* * *

Goodness. Since I’ve been so long-winded with this I will stop here and wrap it up tomorrow, when I’ll reflect on the reasons being a stay-at-home mom has been totally right for me. If you’ve made it this far: thanks for listening!

What has been behind your story, either towards staying home or returning to work?

 

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Final Thoughts on Being a Stay-at-Home Mom — Project M
February 13, 2012 at 10:21 am

{ 10 comments… read them below or add one }

1 Mandee Jo February 8, 2012 at 12:29 pm

“I just wanted to be at home” This is exactly how I feel. I have a job that I enjoy and am very skilled at but it doesn’t make me feel as fulfilled as the days when I get to stay home with my little girl. You are very blessed to have the support of your community as well. I am really enjoying your recent posts on being a mother.

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2 Kathleen Quiring February 10, 2012 at 1:15 pm

It’s comforting to hear I’m not the only one. Thanks, Mandee Jo!

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3 Susie Redekop February 8, 2012 at 1:18 pm

I’m reading Stephanie Coontzs’ book right now for a 2nd year Women’s Studies class called “Love, Honour, and Obey” and I enjoyed reading your opinion. Most of the women’s studies courses I’ve taken are intensely focused on directing young women towards having full-time, large income careers and waiting with love, marriage, and children as long as possible. There are the maternal feminists who generally see motherhood as liberating but we don’t hear about them very often. Your view on motherhood is refreshing but it might be because I am also Mennonite!

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4 Kathleen Quiring February 10, 2012 at 1:23 pm

Hi Susie! Yes, I get similar vibes from Coontz in Marriage A History — women are best off if they secure high-paying, high-status jobs. I looked into maternal feminists, and I couldn’t even find much in a simple Google search. Have you read about New Feminism? I’m very interested in that perspective.

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5 Maria February 8, 2012 at 1:53 pm

In my experience, all I’ve ever wanted was to stay at home. I have some administrative and customer service skills that were developed while in the work force, but I feel like my place really is at home. I enjoy talking to my 3 year old and 1 1/2 year old. I enjoy maintaining the cleanliness of my home. I enjoy cooking meals that my family loves (or hates at times). I enjoy every facet of being at home. Some days when I lose my cool (like today) or I get frustrated, then I wonder if being out and working would solve that, but then I reflect back. I remember when I worked at any job, I would work for one year (tops) and then I would start to dread every day waking up to go to work. And switching, to what I thought was a more fulfilling job, never solved that either.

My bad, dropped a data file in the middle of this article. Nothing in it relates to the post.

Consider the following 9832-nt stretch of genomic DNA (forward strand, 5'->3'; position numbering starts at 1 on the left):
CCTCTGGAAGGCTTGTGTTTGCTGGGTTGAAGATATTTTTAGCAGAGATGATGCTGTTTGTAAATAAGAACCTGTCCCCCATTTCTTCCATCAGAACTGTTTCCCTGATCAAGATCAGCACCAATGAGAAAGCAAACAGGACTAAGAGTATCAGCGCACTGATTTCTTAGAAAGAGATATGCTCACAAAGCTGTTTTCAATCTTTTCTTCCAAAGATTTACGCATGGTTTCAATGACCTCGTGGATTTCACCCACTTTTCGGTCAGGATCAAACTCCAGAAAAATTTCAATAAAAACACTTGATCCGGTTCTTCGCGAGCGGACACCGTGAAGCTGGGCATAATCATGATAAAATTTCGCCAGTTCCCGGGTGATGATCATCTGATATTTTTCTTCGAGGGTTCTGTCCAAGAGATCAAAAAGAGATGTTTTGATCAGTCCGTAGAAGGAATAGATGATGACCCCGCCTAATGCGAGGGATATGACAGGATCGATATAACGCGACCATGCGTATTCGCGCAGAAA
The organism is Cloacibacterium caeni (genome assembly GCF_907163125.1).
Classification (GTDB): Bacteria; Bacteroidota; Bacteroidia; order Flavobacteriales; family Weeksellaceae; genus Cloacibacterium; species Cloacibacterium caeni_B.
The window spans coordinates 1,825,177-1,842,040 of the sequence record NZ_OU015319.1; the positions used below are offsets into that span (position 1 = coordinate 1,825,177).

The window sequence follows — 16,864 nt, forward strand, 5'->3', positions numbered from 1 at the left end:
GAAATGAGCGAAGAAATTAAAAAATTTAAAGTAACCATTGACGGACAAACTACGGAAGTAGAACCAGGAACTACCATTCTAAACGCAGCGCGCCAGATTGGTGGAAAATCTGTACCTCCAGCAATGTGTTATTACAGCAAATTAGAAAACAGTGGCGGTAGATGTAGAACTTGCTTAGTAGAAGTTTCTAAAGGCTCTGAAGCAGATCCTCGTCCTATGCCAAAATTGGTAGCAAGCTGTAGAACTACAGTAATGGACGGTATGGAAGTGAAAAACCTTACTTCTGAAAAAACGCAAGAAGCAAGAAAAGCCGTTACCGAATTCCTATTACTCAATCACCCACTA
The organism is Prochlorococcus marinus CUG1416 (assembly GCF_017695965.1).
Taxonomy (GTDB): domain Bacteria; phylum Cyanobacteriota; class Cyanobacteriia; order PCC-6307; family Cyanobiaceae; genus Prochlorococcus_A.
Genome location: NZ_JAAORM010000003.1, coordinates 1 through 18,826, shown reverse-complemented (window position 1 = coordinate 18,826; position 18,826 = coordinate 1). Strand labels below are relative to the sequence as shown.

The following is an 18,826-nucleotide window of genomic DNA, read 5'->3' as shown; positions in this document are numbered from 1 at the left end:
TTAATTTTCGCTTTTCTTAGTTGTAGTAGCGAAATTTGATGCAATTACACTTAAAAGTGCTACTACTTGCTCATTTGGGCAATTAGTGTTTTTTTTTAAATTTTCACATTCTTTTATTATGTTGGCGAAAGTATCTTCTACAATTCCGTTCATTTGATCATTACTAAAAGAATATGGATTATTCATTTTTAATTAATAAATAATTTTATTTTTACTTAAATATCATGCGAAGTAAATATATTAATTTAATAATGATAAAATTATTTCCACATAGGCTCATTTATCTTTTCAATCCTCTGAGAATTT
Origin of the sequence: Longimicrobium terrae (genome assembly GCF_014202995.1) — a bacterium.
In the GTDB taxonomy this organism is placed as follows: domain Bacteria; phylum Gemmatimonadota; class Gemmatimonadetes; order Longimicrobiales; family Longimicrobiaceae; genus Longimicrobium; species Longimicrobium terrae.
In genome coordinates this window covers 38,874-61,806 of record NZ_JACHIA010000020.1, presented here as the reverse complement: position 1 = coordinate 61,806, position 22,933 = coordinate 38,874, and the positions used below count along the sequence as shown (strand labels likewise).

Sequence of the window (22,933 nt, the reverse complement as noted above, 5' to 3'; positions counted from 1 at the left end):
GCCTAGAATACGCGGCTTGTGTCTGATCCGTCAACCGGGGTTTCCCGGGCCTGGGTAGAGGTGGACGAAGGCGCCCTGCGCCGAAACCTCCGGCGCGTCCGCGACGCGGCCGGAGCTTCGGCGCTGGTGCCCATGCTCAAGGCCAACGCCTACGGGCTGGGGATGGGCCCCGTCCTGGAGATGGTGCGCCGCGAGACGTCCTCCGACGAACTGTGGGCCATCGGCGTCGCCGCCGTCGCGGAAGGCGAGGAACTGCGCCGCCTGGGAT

What is most difficult for me being at home is the financial aspect. It takes great sacrifice, in this day and age, to keep up with bills on a single income. Part of it is because of mistakes we’ve made, but let’s face it, its hard. I understand why women work and I don’t blame them. Thankfully for us, God has allowed me the opportunity to have an outlet – music. Not only do I get to play piano, but I get to teach it. And that has seriously benefited our family. And I get to stay at home to teach too. Thanks for sharing; looking forward to more.
And

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6 Kathleen Quiring February 10, 2012 at 1:26 pm

Yes — having an artistic outlet changes a lot, doesn’t it?

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7 VinA February 9, 2012 at 9:54 am

I can relate with you on so many levels Kathleen! There are days I just want to stay home and actually feel bad for my husband that he has to be away all day. I really wish he didn’t need to.
I’ve also been an underearner as long as I can remember. Teaching overseas was the only way I made pretty good money.

There are days though that I yearn to do My Thing. There is an egalitarian part of me that wants to earn some of our income so daddy can play domestic too. There’s a drive in me that wants to make a living from my gifts authentically and consciously and I’m only learning lately how to do that, but it’s so foreign to me it’s so weird to apply in real life.

Gosh there are just so many other things I can relate to here but I’ll stop there. Thanks for sharing Kathleen, I think I want to get that book..

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8 Kathleen Quiring February 10, 2012 at 1:29 pm

Vina: yes, a part of my wants to bring in an income, too. I’m probably doing all right at the moment simply because I’m still bringing it maternity leave income (Thank you, Canada!), but when that dries up, I’ll probably start feeling the need to earn some money. It’s hard to keep valuing your own work when there’s no money attached to it. Sad, but true — for me, at least.

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9 Samantha February 9, 2012 at 12:26 pm

Hey Kathleen,
Thanks for your posts about this topic. I am 25, married, and hoping to start our in the near-ish future. At the current moment my husband is in graduate school and I am working in retail for minimum wage (blerg). I feel a lot of pressure from family to get my graduate degree, but I want to stay home with our kids. The debt from that degree could also complicate the whole staying-home thing.
The point being, I often feel confused about things. Should I be trying to develop professionally right now? In what area?
I also feel that most of my skills aren’t lucrative. I imagine that I would be at home partly because I desire to and partly because of the cost of working outside the home.
So again, thanks for these posts. It’s affirming and encouraging as I wrestle with my questions and desires.

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10 Kathleen Quiring February 10, 2012 at 1:36 pm

Thanks, Samantha. It’s a tough thing to wrestle with. In a way, we women have more to deal with, deciding how to balance education, work, and raising kids.